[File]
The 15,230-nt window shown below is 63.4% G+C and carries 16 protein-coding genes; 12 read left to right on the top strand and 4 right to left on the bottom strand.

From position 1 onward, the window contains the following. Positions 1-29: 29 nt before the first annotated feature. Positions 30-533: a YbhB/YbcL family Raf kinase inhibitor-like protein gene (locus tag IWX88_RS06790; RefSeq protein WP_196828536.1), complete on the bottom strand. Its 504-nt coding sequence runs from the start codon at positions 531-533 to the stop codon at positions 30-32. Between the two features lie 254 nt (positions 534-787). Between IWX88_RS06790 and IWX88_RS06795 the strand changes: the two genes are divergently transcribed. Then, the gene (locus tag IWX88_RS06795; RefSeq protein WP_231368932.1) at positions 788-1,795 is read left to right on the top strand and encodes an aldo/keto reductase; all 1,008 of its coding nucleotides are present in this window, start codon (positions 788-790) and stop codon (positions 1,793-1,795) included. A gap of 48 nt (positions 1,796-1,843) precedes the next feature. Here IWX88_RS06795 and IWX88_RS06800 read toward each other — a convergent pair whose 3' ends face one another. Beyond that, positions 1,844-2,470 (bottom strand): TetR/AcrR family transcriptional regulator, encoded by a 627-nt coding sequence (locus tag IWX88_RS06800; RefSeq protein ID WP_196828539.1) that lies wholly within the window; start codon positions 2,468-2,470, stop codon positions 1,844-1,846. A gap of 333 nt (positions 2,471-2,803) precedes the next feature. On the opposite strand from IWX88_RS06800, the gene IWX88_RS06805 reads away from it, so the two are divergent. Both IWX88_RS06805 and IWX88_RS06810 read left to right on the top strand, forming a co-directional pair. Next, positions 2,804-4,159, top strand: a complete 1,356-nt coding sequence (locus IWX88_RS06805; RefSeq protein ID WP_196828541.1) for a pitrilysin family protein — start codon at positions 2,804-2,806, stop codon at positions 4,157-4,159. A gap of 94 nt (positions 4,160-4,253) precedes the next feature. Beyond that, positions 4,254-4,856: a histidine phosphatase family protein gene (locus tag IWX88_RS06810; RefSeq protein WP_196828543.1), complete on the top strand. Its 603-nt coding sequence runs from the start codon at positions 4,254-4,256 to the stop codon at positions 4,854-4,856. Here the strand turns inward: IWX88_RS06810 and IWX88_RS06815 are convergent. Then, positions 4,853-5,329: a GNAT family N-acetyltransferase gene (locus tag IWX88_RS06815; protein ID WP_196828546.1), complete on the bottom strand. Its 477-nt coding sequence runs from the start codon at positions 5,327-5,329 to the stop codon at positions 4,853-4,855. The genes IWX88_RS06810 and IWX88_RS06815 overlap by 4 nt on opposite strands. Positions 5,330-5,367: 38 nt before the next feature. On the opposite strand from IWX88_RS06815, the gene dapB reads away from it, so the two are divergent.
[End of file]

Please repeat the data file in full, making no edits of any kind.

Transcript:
The 15,230-nt window shown below is 63.4% G+C and carries 16 protein-coding genes; 12 read left to right on the top strand and 4 right to left on the bottom strand.

From position 1 onward, the window contains the following. Positions 1-29: 29 nt before the first annotated feature. Positions 30-533: a YbhB/YbcL family Raf kinase inhibitor-like protein gene (locus tag IWX88_RS06790; RefSeq protein WP_196828536.1), complete on the bottom strand. Its 504-nt coding sequence runs from the start codon at positions 531-533 to the stop codon at positions 30-32. Between the two features lie 254 nt (positions 534-787). Between IWX88_RS06790 and IWX88_RS06795 the strand changes: the two genes are divergently transcribed. Then, the gene (locus tag IWX88_RS06795; RefSeq protein WP_231368932.1) at positions 788-1,795 is read left to right on the top strand and encodes an aldo/keto reductase; all 1,008 of its coding nucleotides are present in this window, start codon (positions 788-790) and stop codon (positions 1,793-1,795) included. A gap of 48 nt (positions 1,796-1,843) precedes the next feature. Here IWX88_RS06795 and IWX88_RS06800 read toward each other — a convergent pair whose 3' ends face one another. Beyond that, positions 1,844-2,470 (bottom strand): TetR/AcrR family transcriptional regulator, encoded by a 627-nt coding sequence (locus tag IWX88_RS06800; RefSeq protein ID WP_196828539.1) that lies wholly within the window; start codon positions 2,468-2,470, stop codon positions 1,844-1,846. A gap of 333 nt (positions 2,471-2,803) precedes the next feature. On the opposite strand from IWX88_RS06800, the gene IWX88_RS06805 reads away from it, so the two are divergent. Both IWX88_RS06805 and IWX88_RS06810 read left to right on the top strand, forming a co-directional pair. Next, positions 2,804-4,159, top strand: a complete 1,356-nt coding sequence (locus IWX88_RS06805; RefSeq protein ID WP_196828541.1) for a pitrilysin family protein — start codon at positions 2,804-2,806, stop codon at positions 4,157-4,159. A gap of 94 nt (positions 4,160-4,253) precedes the next feature. Beyond that, positions 4,254-4,856: a histidine phosphatase family protein gene (locus tag IWX88_RS06810; RefSeq protein WP_196828543.1), complete on the top strand. Its 603-nt coding sequence runs from the start codon at positions 4,254-4,256 to the stop codon at positions 4,854-4,856. Here the strand turns inward: IWX88_RS06810 and IWX88_RS06815 are convergent. Then, positions 4,853-5,329: a GNAT family N-acetyltransferase gene (locus tag IWX88_RS06815; protein ID WP_196828546.1), complete on the bottom strand. Its 477-nt coding sequence runs from the start codon at positions 5,327-5,329 to the stop codon at positions 4,853-4,855. The genes IWX88_RS06810 and IWX88_RS06815 overlap by 4 nt on opposite strands. Positions 5,330-5,367: 38 nt before the next feature. On the opposite strand from IWX88_RS06815, the gene dapB reads away from it, so the two are divergent.